Attorney General William Barr entered office with more credibility than many Trump appointees.
A veteran of the George H.W. Bush administration, Barr avowed loyalty to the Justice Department's mission and, nearing the end of his career, seemed to have little incentive to serve as another Trump sycophant. Yet Barr has lit his reputation on fire, and he just added more fuel during his Wednesday testimony before a Senate panel.
Much of the hearing centered on the attorney general's decision to release a highly misleading representation of the findings of special counsel Robert Mueller's Russia investigation. In particular, Barr failed to acknowledge the alarming nature of Mueller's analysis on whether President Donald Trump obstructed justice, and he did not explain why the special counsel declined to say whether Trump was guilty of the charge.
This matters: Given the damning account in Mueller's report, what appeared to be keeping the special counsel from accusing the president of criminal acts was not the lack of evidence but the fact that the president cannot be charged under Justice Department rules.
Barr defended himself Wednesday by insisting that his memo, publicized weeks before he released any additional material, was technically accurate, despite the fact that his spin deeply affected the reception of Mueller's full report when the public finally got it.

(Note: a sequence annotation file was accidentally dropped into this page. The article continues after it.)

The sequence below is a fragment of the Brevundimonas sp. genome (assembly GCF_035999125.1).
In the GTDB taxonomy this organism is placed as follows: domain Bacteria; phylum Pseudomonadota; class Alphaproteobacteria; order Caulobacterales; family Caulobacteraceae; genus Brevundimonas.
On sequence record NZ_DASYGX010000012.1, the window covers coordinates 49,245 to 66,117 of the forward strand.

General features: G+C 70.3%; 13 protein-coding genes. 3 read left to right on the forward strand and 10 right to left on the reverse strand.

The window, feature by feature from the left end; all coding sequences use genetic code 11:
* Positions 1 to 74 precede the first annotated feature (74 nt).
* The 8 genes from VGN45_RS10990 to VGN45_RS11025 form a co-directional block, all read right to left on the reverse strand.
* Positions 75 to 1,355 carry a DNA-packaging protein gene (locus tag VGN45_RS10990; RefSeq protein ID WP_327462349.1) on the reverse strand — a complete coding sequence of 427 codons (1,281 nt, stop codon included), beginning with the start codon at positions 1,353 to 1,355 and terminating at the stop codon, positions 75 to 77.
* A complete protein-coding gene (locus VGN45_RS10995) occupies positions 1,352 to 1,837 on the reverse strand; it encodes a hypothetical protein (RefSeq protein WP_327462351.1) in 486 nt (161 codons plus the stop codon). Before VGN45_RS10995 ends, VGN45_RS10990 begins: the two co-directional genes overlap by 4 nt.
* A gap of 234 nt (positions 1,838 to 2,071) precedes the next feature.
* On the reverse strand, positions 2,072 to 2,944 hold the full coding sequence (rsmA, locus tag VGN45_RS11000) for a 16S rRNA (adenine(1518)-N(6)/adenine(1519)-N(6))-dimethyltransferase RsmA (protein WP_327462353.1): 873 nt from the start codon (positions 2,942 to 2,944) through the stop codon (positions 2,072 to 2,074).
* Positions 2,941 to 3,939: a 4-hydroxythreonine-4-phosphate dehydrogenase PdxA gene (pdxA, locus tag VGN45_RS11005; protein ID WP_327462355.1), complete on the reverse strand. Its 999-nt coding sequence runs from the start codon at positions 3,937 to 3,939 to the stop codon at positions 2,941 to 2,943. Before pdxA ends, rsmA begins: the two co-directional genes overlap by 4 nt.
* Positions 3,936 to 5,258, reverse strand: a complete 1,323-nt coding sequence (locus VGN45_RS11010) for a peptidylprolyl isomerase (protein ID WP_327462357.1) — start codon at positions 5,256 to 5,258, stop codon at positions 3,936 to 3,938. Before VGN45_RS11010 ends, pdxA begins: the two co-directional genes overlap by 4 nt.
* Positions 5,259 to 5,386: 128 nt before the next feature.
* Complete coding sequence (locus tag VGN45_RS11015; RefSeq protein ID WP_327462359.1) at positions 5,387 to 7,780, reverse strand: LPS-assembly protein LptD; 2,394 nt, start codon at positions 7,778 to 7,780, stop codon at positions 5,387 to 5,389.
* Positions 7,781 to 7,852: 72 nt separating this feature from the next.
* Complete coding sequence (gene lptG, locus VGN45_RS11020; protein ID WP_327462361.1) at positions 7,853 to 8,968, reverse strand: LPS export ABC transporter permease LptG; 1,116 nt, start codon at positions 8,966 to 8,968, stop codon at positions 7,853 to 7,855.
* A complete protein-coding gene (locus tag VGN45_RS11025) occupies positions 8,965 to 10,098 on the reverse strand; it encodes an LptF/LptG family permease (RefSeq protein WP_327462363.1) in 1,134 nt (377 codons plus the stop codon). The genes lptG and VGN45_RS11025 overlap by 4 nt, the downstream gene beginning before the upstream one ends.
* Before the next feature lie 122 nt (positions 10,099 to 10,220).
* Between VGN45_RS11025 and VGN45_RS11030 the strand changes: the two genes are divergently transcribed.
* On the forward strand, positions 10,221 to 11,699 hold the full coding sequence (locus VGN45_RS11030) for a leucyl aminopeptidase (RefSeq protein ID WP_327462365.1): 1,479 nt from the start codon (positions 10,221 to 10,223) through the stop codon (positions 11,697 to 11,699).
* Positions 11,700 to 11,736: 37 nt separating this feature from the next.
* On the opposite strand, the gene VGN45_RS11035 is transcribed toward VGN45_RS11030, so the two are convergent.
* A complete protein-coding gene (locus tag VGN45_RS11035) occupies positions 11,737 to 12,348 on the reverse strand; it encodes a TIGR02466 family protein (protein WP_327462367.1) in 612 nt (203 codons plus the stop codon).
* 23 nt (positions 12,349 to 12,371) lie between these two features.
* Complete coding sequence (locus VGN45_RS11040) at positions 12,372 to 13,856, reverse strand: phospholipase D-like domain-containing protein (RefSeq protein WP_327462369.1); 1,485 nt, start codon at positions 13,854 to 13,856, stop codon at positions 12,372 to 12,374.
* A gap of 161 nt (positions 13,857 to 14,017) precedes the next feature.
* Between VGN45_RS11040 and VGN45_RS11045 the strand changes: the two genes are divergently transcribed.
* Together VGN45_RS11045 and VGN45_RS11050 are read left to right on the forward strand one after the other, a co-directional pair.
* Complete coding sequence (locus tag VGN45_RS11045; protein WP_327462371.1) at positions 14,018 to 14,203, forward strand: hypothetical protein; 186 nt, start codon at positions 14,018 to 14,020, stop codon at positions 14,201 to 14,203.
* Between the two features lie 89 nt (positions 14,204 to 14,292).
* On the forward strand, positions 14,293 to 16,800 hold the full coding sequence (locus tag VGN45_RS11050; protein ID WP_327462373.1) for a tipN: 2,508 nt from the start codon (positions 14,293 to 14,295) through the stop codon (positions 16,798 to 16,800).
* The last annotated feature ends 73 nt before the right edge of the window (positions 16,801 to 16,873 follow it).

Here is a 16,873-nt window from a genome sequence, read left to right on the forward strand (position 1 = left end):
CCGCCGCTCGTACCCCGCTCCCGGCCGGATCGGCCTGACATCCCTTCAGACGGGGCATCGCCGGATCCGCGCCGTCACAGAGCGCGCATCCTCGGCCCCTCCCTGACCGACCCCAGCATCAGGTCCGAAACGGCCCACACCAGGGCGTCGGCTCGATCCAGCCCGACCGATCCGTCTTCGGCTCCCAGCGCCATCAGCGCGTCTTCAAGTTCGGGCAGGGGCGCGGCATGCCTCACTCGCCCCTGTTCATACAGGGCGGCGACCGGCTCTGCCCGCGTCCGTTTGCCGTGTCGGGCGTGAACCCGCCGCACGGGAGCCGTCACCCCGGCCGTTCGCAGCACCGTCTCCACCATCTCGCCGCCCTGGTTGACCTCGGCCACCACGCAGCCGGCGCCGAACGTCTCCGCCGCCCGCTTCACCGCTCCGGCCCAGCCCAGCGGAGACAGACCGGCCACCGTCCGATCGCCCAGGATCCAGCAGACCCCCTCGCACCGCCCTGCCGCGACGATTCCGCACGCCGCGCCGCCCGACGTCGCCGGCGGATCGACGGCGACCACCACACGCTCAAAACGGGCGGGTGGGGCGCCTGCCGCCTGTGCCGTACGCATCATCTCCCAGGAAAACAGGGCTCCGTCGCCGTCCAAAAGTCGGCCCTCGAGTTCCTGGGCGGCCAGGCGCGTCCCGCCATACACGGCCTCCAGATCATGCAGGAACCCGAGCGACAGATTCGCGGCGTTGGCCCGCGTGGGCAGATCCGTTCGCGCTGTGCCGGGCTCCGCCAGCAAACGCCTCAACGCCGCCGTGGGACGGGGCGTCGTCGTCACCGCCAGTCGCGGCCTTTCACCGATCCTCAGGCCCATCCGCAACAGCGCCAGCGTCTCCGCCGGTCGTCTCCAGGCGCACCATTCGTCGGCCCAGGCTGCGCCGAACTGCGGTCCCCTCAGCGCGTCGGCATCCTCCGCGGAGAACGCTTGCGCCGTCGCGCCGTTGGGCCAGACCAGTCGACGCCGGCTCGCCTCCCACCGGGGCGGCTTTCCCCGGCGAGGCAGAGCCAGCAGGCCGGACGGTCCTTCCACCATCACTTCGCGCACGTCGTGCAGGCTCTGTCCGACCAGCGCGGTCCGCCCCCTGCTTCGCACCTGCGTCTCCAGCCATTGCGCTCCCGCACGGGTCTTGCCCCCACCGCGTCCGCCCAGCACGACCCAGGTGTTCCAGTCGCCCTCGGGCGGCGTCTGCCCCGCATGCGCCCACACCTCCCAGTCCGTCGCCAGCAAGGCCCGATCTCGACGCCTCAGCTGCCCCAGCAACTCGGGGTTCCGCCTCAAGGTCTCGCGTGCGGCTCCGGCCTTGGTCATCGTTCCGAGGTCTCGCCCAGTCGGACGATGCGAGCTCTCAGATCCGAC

It was not supposed to be a full summary of the special counsel's report, he insisted – just a brief explanation of the top-line conclusions.
Barr's long history in Washington belies his argument: He should have known how his pre-spinning of the report would distort the truth of the special counsel's damning findings to the president's benefit. He did it anyway.
The Post revealed Tuesday that, shortly after Barr released his memo, Mueller sent a letter to the attorney general, objecting that the memo “did not fully capture the context, nature, and substance” of the special counsel's report. Barr did not mention this letter when he told members of Congress last month that he had no knowledge of any frustration on the part of Mueller's staff.
In other words, after releasing a spin job on the Mueller report, he misled Congress on whether the special counsel was unhappy about it.
On this and other matters, Barr has cited personal conversations with Mueller to defend his actions. According to Barr, the special counsel was more unhappy with the media coverage of the attorney general's memo than with the memo itself. Barr also insisted that Mueller said Justice Department policy on charging sitting presidents did not determine his decision on accusing Trump of a crime – even though that was a key consideration in the analysis Mueller included in his report.
It is long past time the public stopped hearing Barr's views on how Mueller feels, and heard from the special counsel himself. The Justice Department should enable Mueller to speak publicly and under oath at the earliest opportunity.
The special counsel should address not only his substantive findings on the president's misbehavior but also the attorney general's manipulation of his work. Not just Trump should be held accountable for his actions. So should his attorney general.